Potlatch golf

7 05 2014

A couple of weeks ago the Sandbaggers embarked on the third edition of our Match Play championship. In the early rounds we just throw balls into the air to decide who gets to play whom and today the fickle finger of fate pointed at me and L’il Stevie Ellis. I’ve been on a relatively hot streak of late and my handicap has come down to ten. For Stevie, on the other hand, things have gone from bad to worse and as his confidence level has gone down so his scores have gone up and his handicap has risen from his usual 15 or so to 19. He wouldn’t have been feeling much better after the first hole when he three putted to put me one up. I promptly topped and skulled my way to a double on the relatively easy second hole to even things up, and so it went on: Steve would mess up a shot and then I’d follow suit. Rod Cobham, who was playing with us, would take great delight in announcing loudly to the (imaginary) fans that “the hole is halved in sixes. The match remains all square.” It was truly ugly golf but, as is the way in match play, a hole won is a hole won, whether you birdie it or make double bogey.

After nine holes of this horrible exhibition a thought occurred to me. “Stevie,” I said, “We’re playing Potlatch golf.” Stevie burst out laughing and nodded his head in agreement. For those of you (probably non-Canadians) who don’t get this cultural reference, let me digress for a moment and quote from Wikipedia:

In the Chinook culture, Potlatch refers to “the different ceremonies among the many nations of the Pacific Northwest that include feasting, dancing and giving gifts to all in attendance”. To the indigenous peoples, the Potlatch was a great institution. It encouraged people to give away their earnings and possessions in exchange, the giver would receive a great deal of respect and be seen as honourable to his tribe and others.

However, John A. Macdonald did not see this tradition as valuable or appropriate and, under the guise of unifying the Dominion of Canada, encouraged the government to lay “an iron hand on the shoulders of the native people” by restricting some of their non-essential, inappropriate rituals and leading them towards what he perceived as a more European mindset. In 1885 an amendment to the Indian Act of 1880, on the grounds of “health, morality and economics”, made it illegal for natives to give away all their possessions.

The way Stevie and I were giving holes away to each other could not have been more in keeping with the traditions of Potlatch, and on the back nine we took things to a whole new level. We halved the tenth hole with sevens. Steve shanked his tee shot on #12 but won the hole with a double bogey when I promptly hit mine against a hazard stake from where it rebounded into the pond. I three putted #14 from 15 feet to lose the hole; Steve returned the favour on #15. For Rod, who was having a pretty good round, it must have been painful to watch. Finally, we reached the penultimate hole with me clinging to a one up lead. Steve hit a fine tee shot, only twelve feet or so from the flag but just on the fringe. My tee shot finished on the green, but perhaps sixty feet away from the pin. In complete contrast to everything I’d done over the previous three hours, I drained the putt. Steve’s attempt grazed the hole but didn’t drop and the match – and the Potlatch – was over. As far as our scores are concerned, all I’m prepared to say is that I broke 90 (just) and Stevie broke 100. In match play it just goes down as 2 and 1. It wasn’t pretty but, in the best traditions of match play, it was a close game, played in a friendly spirit, despite how badly we felt about our respective performances. Just as well neither of us was playing Rod, though – he’d have waxed us both!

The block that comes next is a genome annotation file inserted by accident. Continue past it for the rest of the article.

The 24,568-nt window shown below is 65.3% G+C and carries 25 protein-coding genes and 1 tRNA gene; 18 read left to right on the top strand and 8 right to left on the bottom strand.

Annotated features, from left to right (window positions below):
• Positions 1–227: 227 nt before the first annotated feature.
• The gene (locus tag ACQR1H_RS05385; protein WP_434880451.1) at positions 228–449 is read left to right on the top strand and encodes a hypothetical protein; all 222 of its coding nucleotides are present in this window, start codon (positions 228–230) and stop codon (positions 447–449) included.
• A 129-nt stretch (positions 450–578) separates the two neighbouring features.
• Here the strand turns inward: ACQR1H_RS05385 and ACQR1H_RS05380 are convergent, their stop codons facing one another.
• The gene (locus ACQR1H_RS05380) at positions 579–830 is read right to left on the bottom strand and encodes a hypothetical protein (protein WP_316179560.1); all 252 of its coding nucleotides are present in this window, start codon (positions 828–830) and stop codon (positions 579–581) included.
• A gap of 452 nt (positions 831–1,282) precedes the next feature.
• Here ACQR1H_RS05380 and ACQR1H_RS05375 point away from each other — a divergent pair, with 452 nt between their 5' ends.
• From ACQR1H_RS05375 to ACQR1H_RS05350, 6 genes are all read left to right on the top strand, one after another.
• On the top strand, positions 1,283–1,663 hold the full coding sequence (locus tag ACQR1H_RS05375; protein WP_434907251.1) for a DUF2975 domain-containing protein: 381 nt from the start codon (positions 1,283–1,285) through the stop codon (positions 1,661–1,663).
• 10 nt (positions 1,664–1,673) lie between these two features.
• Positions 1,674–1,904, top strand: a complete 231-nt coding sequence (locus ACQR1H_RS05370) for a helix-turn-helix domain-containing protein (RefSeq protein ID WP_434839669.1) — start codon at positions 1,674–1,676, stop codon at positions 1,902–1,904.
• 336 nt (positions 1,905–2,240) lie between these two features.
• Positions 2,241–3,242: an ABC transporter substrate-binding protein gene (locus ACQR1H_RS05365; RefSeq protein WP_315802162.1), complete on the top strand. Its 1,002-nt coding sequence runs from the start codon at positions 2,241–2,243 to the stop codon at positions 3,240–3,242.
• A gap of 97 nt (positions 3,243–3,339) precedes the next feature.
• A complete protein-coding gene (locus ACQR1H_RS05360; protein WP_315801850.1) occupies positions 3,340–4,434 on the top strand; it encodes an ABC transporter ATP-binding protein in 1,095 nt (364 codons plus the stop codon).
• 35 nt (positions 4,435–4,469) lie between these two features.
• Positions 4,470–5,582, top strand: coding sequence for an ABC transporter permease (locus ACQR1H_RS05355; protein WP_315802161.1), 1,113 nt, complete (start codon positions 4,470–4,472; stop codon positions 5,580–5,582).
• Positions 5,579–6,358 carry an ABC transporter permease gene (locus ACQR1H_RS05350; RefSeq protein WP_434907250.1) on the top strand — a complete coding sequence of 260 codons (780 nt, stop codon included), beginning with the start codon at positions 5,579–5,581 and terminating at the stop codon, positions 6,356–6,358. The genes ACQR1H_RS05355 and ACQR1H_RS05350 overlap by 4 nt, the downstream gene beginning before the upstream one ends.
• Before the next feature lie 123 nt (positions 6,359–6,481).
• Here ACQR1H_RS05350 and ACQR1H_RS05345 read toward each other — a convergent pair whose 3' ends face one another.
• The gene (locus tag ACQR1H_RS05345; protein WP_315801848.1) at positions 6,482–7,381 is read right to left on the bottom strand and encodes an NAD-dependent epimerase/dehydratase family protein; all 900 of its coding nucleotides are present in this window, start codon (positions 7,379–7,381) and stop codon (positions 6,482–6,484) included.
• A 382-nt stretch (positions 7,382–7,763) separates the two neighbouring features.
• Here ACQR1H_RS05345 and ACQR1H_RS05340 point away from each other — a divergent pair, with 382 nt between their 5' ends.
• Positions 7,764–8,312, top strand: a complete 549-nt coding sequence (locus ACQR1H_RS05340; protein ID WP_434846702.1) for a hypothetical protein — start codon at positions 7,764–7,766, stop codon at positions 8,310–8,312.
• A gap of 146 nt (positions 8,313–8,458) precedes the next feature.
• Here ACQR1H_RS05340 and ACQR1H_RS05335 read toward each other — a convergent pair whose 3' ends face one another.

Bagger Dave (who placed 3rd) and Li'l Stevie Ellis (also 3rd. 3rd from last)

Stevie and me in happier, pre-potlatch, times.

All da best!


Dave B.




4 responses

7 05 2014

Ah Dave…I had a hard time keeping clear the streams of tears running down my face as I visualized your respective back nines. Wonderful story, great entry. Thanks.

7 05 2014
Bagger Dave

I felt like crying too, Martin – but it wasn’t tears of laughter…

7 05 2014

Dave and Steve, during my thirty six plus years of policing many of the native tribes on Canada’s west coast and hearing many stories about how the police would storm the village,shut down the Potlatch, make arrests and seize valuable artifacts. However in all my travels I have never seen such a sorry looking pair. What tribe did you say the two of you are from ???
p.s. Thanks for the laugh !!.

7 05 2014
Bagger Dave

We are from the Fukawi tribe, Mr Doyle. After every bad shot we look at each other and say “What the fukawi doing?”

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